Bohnanza has some really clever mechanics that make it a cut above most other card games I have come across. Everyone can trade beans with the active player and also harvest beans at any time, so there’s no looking at your watch and waiting for your turn — you’re playing all the time. Additionally you must play your cards in the order in which they were dealt to you, which encourages everyone to get involved so that they can trade away their unwanted cards. Another great mechanism is the way the game handles income from bean sales: you flip over the sold cards and there’s money printed on the reverse.

You can get it for A$35 from Unhalfbricking. The game supports up to seven players, but the two player game is a variant. A 3 to 7 player game should take somewhere between 45 minutes and 1 hour 15 minutes.

A popular card game for couples is Lost Cities (also by Knizia). It’s basically a game of card counting and compromise, with a rather thin India Jones theme tacked onto it. The components are of excellent quality: big tarot sized cards, and a folding board with areas for the game’s five discard piles. There’s not much more to it than playing cards in numerical order or discarding them, but there are so many choices to be made that the game is strangely addictive. This is a good game to try with relatives that might be confused by a more complex German game with a zillion wooden cubes in it. A$40 from Unhalfbricking.

If the above games sound a bit too light and fluffy for you, a more complex German card game to consider is San Juan. In this game the cards pull triple duty as buildings, money, and trade goods. For example, I might discard two cards to pay for (play) a sugar mill card, which will later produce sugar (a face down card atop the sugar mill) which can then be sold (in a fluctuating market represented by cardboard price tokens) to bring in fresh cards as income. On each turn, the active player chooses a role for all of the players to play out: the prospector draws a random card, the councillor seeks a specific card, the builder builds a structure (e.g. sugar mill), the producer generates trade goods (e.g. sugar), and the trader sells goods. The role selection mechanism is fiendish, and players will try to choose the builder when their opponents are broke, or the trader when their opponents have no goods to sell. If that’s not enough for you, San Juan is actually a simplified version of Puerto Rico, an even more complex board game. Unhalfbricking has San Juan for A$40.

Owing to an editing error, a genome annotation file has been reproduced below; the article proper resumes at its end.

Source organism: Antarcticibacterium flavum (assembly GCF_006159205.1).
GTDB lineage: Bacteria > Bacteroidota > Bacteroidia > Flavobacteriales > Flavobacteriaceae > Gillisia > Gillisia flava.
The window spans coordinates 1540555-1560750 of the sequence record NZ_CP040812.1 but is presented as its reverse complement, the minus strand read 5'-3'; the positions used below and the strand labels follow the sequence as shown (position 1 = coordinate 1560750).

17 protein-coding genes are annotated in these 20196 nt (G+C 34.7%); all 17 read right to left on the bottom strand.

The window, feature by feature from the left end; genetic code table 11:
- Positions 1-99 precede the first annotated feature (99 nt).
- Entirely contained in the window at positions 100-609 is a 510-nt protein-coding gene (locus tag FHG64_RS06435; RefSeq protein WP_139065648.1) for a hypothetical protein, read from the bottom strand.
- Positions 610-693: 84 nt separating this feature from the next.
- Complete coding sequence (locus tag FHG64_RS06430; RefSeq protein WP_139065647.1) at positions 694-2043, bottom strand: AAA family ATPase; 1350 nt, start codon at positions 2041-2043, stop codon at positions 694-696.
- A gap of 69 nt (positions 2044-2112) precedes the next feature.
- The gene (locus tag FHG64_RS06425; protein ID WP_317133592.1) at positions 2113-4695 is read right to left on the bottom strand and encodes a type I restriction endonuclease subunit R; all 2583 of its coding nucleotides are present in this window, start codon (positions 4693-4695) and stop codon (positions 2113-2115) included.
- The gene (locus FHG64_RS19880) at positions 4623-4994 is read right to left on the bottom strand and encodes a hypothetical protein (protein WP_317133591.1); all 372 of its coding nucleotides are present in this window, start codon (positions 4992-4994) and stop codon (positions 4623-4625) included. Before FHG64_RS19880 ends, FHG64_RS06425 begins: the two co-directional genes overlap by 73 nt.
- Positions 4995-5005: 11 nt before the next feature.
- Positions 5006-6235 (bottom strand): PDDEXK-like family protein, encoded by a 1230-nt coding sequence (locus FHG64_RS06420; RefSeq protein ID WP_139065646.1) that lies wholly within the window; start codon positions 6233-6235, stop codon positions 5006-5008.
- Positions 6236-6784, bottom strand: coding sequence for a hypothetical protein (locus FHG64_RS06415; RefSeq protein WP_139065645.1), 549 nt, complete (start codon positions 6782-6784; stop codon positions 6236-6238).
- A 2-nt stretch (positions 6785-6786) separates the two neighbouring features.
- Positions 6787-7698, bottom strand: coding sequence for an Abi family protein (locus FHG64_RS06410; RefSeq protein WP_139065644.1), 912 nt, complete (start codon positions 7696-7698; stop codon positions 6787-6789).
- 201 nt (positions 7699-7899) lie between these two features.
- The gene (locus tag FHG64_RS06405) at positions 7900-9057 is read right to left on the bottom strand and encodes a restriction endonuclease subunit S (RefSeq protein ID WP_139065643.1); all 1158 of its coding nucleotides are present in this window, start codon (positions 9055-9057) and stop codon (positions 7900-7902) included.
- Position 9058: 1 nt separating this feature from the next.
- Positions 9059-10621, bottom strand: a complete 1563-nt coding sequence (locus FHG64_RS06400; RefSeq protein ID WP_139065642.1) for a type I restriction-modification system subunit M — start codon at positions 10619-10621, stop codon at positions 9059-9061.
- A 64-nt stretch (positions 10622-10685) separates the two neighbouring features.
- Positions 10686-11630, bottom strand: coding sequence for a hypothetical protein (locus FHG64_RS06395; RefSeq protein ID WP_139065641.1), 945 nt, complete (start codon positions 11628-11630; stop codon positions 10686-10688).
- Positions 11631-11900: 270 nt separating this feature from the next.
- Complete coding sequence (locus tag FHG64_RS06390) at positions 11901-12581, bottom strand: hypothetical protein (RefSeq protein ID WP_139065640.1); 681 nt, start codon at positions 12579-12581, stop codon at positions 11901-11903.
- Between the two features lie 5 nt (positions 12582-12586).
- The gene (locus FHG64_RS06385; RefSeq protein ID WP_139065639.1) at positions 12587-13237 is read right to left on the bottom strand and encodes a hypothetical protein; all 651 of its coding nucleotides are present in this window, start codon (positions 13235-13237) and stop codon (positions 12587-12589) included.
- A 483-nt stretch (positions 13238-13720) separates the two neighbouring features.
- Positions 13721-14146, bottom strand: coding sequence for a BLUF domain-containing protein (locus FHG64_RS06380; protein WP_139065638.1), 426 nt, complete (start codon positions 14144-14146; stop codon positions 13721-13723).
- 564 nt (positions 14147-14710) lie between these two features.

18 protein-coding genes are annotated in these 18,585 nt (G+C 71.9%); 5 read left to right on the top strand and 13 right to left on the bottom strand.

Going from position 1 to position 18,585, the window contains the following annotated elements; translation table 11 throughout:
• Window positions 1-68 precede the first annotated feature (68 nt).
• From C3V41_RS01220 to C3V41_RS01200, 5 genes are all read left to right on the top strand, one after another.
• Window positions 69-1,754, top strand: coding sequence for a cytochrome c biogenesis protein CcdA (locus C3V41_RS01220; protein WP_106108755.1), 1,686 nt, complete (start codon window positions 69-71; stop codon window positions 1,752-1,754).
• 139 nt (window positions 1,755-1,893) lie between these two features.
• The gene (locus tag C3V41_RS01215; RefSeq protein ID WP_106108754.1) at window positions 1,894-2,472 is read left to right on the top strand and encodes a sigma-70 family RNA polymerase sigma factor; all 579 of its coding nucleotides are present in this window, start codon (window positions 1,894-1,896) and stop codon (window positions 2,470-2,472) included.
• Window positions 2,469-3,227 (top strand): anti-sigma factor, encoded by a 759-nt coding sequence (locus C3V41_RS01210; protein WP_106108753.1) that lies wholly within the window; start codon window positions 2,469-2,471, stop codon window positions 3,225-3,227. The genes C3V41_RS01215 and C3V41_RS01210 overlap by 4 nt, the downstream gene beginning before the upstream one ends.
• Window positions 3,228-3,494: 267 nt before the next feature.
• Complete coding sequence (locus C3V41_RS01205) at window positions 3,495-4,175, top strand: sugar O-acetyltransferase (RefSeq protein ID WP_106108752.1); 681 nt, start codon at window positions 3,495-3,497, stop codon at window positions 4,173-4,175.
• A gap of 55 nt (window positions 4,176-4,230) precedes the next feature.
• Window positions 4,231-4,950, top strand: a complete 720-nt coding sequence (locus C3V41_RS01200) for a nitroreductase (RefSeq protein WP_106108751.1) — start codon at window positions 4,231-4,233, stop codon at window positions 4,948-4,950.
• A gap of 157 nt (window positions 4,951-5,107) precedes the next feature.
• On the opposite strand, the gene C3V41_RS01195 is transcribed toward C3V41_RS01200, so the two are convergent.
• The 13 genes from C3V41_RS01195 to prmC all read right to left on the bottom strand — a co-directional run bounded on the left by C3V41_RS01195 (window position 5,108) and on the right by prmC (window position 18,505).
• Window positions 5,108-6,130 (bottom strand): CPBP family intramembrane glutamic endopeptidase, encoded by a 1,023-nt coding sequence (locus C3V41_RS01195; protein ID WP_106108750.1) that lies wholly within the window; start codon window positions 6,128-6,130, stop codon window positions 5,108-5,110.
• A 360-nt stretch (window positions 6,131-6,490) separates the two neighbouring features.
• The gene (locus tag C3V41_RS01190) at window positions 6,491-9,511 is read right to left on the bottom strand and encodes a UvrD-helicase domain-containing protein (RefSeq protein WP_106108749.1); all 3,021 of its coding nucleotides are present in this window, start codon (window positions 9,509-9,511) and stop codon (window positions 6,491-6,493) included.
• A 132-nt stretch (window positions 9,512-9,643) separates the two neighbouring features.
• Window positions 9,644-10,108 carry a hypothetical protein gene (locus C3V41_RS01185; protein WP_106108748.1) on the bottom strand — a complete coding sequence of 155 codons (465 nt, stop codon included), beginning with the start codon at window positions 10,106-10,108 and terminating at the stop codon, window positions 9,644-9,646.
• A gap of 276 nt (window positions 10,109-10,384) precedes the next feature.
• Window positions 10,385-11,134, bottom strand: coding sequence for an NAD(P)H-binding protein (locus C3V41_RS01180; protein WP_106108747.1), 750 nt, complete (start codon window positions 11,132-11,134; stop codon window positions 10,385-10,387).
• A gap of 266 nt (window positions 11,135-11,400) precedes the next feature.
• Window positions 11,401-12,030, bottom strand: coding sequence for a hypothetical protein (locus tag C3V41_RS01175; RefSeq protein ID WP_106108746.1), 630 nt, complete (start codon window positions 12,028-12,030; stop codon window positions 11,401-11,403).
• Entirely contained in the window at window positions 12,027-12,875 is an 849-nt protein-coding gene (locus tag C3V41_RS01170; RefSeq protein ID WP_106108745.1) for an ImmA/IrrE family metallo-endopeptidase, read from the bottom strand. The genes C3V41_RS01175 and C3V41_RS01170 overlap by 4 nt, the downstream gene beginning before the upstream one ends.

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  1. mommy

    16 September 2005 at 10.27 am

    Direct link to BGG image is a no-no.

  2. sbszine

    16 September 2005 at 10.38 am

    Indeed. That’s why the image in this article is a locally hosted copy, as a token investigation before shooting your mouth off would have confirmed.

  3. Oscar Oppel

    8 October 2005 at 10.30 am

    How can I present a board game of strategy for 2 players in the category of checkers/chess

  4. sbszine

    10 October 2005 at 10.02 am

    Oscar, I suggest you check out the Board Game Designer’s Forum and the GIPF project (bgdf dot com and gipf dot com repsectively).

  5. Andrew Swan

    21 October 2005 at 8.39 pm

    Do you have any Axis & Allies Miniatures and would you be interested in trading (I live in Randwick)…?

  6. sbszine

    25 October 2005 at 11.38 am

    I’m not a player of collectible games (too expensive to catch ’em all), but if you visit boardgamegeek dot com you will probably folks in Sydney to trade with.
    But I’ll happily trade M:tG cards for board games 🙂

Photos from Flickr